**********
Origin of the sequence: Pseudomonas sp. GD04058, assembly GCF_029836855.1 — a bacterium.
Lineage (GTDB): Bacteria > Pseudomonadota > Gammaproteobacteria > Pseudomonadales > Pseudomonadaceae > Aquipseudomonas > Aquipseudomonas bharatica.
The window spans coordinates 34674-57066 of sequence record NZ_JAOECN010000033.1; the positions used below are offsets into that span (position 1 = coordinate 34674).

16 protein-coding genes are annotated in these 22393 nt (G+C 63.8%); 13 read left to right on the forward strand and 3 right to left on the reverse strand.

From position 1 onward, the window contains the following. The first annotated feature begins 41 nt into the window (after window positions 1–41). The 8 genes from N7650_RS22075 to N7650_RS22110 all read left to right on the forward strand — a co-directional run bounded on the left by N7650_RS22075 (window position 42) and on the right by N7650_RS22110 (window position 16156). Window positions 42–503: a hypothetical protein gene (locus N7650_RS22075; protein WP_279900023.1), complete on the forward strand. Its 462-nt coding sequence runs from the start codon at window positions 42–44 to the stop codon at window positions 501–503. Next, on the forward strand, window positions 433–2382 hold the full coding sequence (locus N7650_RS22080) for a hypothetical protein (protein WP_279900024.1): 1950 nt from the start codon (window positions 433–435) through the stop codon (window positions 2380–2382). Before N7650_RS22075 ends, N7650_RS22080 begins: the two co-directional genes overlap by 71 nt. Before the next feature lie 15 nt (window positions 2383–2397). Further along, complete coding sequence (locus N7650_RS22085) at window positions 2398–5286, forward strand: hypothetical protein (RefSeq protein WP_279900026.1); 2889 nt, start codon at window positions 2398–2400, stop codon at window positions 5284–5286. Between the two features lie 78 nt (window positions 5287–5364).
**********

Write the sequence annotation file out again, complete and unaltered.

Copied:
Origin of the sequence: Pseudomonas sp. GD04058, assembly GCF_029836855.1 — a bacterium.
Lineage (GTDB): Bacteria > Pseudomonadota > Gammaproteobacteria > Pseudomonadales > Pseudomonadaceae > Aquipseudomonas > Aquipseudomonas bharatica.
The window spans coordinates 34674-57066 of sequence record NZ_JAOECN010000033.1; the positions used below are offsets into that span (position 1 = coordinate 34674).

16 protein-coding genes are annotated in these 22393 nt (G+C 63.8%); 13 read left to right on the forward strand and 3 right to left on the reverse strand.

From position 1 onward, the window contains the following. The first annotated feature begins 41 nt into the window (after window positions 1–41). The 8 genes from N7650_RS22075 to N7650_RS22110 all read left to right on the forward strand — a co-directional run bounded on the left by N7650_RS22075 (window position 42) and on the right by N7650_RS22110 (window position 16156). Window positions 42–503: a hypothetical protein gene (locus N7650_RS22075; protein WP_279900023.1), complete on the forward strand. Its 462-nt coding sequence runs from the start codon at window positions 42–44 to the stop codon at window positions 501–503. Next, on the forward strand, window positions 433–2382 hold the full coding sequence (locus N7650_RS22080) for a hypothetical protein (protein WP_279900024.1): 1950 nt from the start codon (window positions 433–435) through the stop codon (window positions 2380–2382). Before N7650_RS22075 ends, N7650_RS22080 begins: the two co-directional genes overlap by 71 nt. Before the next feature lie 15 nt (window positions 2383–2397). Further along, complete coding sequence (locus N7650_RS22085) at window positions 2398–5286, forward strand: hypothetical protein (RefSeq protein WP_279900026.1); 2889 nt, start codon at window positions 2398–2400, stop codon at window positions 5284–5286. Between the two features lie 78 nt (window positions 5287–5364).